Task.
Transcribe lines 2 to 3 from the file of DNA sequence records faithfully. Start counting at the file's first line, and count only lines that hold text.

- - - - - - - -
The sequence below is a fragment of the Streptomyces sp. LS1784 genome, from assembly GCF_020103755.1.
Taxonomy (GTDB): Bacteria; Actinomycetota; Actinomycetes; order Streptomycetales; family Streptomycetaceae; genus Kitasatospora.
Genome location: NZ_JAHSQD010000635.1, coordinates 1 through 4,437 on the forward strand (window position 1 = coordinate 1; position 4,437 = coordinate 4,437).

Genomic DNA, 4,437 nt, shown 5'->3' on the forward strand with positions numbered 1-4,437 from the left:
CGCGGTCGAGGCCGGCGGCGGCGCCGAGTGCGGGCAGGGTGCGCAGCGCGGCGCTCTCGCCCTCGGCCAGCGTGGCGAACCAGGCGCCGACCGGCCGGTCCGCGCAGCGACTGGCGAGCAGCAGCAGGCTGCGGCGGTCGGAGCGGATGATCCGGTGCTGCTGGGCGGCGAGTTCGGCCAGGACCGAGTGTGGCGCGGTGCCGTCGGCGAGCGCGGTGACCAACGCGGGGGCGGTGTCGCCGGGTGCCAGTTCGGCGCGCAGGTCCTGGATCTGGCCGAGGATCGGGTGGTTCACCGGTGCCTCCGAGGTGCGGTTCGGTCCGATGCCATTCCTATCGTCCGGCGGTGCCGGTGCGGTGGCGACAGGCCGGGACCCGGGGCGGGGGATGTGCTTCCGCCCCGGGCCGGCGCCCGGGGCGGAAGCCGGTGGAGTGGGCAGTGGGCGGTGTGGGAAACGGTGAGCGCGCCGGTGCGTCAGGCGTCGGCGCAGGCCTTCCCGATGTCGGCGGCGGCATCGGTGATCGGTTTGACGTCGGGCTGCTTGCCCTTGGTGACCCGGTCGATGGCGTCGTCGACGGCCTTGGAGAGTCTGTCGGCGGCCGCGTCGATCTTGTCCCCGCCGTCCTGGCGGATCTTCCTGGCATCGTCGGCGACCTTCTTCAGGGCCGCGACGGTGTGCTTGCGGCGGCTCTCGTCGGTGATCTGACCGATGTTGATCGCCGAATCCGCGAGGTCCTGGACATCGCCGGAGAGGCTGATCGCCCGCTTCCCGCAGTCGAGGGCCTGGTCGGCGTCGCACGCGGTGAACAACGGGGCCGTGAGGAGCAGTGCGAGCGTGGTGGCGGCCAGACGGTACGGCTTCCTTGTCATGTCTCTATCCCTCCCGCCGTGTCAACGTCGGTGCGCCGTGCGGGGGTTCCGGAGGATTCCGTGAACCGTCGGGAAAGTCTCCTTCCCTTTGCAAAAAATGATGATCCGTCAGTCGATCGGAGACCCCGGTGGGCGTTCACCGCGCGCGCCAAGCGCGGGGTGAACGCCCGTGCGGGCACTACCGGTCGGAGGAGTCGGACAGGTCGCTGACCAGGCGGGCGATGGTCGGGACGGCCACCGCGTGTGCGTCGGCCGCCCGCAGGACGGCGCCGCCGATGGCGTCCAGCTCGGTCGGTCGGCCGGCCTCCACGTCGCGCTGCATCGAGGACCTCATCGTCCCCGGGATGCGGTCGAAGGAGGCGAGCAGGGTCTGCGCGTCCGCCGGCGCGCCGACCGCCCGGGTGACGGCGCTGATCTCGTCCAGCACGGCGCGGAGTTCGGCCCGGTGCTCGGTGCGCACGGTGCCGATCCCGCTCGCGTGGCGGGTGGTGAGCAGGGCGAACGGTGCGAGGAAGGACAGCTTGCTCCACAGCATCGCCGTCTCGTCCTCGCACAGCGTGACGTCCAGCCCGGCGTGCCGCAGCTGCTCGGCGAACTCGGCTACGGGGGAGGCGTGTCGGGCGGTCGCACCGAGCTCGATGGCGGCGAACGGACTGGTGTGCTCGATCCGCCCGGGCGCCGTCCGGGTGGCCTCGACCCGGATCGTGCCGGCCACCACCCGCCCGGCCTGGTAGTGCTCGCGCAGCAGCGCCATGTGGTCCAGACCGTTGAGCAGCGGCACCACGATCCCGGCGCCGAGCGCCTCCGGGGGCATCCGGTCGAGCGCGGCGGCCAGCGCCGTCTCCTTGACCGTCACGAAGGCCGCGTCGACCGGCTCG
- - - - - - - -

Taxonomy (GTDB): Bacteria; Actinomycetota; Actinomycetes; order Streptomycetales; family Streptomycetaceae; genus Kitasatospora.
Genome location: NZ_JAHSQD010000635.1, coordinates 1 through 4,437 on the forward strand (window position 1 = coordinate 1; position 4,437 = coordinate 4,437).